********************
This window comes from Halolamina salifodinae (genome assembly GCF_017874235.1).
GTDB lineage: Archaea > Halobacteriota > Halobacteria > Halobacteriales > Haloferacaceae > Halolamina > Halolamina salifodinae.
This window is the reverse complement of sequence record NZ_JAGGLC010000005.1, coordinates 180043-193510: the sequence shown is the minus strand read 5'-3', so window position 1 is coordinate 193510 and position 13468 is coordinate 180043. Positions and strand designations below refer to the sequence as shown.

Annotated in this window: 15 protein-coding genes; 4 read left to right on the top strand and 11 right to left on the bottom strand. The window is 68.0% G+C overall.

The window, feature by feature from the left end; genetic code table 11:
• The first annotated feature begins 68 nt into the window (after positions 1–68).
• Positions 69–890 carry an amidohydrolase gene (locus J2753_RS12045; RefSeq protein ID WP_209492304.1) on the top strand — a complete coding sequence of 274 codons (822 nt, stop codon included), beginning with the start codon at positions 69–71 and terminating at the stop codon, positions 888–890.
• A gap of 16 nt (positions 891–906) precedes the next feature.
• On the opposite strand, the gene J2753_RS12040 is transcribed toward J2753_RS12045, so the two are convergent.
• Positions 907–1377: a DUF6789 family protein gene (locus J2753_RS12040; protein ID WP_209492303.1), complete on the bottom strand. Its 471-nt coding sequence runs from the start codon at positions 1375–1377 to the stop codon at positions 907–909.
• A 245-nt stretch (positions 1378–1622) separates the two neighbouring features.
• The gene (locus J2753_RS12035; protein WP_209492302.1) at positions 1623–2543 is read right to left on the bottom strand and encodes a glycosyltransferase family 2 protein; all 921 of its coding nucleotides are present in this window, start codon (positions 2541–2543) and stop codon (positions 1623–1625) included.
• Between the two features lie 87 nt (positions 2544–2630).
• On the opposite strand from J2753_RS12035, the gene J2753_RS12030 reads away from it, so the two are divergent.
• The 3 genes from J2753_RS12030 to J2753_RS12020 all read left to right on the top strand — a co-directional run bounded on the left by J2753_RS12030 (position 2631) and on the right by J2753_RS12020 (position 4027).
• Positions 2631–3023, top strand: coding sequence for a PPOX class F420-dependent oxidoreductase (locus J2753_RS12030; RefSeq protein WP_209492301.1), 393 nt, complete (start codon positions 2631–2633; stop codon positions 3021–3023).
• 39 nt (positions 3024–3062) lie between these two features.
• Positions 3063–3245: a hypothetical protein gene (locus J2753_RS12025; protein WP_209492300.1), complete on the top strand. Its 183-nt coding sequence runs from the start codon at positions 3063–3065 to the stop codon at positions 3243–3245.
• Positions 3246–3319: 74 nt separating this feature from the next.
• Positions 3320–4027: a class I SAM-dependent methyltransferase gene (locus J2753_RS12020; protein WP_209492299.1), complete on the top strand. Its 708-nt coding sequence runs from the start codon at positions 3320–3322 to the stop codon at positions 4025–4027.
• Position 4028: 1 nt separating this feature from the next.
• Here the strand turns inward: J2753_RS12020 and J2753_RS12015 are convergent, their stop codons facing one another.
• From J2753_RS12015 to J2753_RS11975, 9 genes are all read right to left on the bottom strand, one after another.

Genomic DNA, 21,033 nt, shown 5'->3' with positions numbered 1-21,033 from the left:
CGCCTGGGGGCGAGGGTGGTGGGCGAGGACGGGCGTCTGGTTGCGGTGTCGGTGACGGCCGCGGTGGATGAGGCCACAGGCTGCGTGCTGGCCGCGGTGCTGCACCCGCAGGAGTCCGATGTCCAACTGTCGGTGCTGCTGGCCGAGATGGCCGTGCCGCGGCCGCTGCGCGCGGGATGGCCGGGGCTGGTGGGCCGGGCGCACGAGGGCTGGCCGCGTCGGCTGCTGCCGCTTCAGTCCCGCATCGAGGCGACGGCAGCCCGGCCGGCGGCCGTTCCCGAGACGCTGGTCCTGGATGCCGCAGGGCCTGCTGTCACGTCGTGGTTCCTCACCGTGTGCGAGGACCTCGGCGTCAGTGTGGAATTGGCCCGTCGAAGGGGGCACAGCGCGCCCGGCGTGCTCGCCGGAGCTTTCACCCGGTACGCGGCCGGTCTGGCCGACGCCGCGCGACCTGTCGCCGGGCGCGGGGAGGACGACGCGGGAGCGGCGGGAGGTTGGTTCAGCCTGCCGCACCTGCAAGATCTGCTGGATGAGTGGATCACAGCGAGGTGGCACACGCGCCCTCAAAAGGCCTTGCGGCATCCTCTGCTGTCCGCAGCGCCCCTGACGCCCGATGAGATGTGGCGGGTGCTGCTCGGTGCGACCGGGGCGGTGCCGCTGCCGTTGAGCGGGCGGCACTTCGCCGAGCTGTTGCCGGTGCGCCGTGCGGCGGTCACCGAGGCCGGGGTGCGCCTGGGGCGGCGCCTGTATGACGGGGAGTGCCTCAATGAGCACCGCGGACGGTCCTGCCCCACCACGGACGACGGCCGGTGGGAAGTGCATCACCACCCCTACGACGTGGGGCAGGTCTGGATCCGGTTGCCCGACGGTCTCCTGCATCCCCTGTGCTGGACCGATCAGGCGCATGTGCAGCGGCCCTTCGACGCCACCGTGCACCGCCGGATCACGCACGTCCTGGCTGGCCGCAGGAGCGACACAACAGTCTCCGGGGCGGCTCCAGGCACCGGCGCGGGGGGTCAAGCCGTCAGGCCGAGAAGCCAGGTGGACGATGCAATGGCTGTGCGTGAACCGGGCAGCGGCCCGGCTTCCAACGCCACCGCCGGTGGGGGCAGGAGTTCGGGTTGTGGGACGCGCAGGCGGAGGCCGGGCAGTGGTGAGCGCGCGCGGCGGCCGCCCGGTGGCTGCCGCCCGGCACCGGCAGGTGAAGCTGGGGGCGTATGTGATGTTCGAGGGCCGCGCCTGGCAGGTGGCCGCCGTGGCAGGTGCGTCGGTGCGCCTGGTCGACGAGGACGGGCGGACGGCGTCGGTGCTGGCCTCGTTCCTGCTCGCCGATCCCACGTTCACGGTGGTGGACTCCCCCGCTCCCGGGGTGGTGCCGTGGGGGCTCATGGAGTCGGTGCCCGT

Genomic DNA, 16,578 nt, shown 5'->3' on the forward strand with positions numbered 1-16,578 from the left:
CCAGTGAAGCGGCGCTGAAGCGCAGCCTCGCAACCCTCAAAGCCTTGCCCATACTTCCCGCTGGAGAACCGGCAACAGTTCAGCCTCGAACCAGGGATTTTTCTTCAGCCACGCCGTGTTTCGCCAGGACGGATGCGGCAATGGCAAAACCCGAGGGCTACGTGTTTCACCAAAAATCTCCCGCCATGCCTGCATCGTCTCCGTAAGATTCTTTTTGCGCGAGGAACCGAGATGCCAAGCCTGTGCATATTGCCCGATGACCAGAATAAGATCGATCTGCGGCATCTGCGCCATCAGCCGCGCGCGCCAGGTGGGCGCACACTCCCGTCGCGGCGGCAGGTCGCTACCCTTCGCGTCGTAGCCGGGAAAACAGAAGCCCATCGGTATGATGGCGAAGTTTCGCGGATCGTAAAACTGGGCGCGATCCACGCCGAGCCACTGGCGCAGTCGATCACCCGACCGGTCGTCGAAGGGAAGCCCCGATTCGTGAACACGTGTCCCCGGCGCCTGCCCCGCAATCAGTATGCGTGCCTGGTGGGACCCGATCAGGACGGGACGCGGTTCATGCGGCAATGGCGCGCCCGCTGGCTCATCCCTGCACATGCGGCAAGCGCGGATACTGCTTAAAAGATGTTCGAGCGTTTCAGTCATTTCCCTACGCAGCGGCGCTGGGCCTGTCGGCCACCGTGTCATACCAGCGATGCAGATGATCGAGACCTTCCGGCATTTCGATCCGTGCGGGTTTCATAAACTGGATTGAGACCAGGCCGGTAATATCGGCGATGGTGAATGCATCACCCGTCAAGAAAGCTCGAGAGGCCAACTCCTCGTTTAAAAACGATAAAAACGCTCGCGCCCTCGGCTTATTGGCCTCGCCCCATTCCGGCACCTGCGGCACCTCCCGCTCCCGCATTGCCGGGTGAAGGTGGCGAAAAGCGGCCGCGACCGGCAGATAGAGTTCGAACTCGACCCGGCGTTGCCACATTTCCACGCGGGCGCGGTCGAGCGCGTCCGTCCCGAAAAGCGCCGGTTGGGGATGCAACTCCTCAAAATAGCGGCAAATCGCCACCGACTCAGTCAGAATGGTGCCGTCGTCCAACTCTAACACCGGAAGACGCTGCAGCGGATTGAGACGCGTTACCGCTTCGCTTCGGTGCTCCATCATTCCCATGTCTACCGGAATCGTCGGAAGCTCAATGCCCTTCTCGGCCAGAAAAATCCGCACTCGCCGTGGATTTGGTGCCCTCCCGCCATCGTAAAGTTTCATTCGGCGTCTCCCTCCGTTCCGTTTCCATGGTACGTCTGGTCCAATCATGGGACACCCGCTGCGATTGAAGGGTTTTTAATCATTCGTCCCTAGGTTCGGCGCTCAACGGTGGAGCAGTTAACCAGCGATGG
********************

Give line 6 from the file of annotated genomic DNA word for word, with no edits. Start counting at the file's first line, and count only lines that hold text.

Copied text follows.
• The first annotated feature begins 68 nt into the window (after positions 1–68).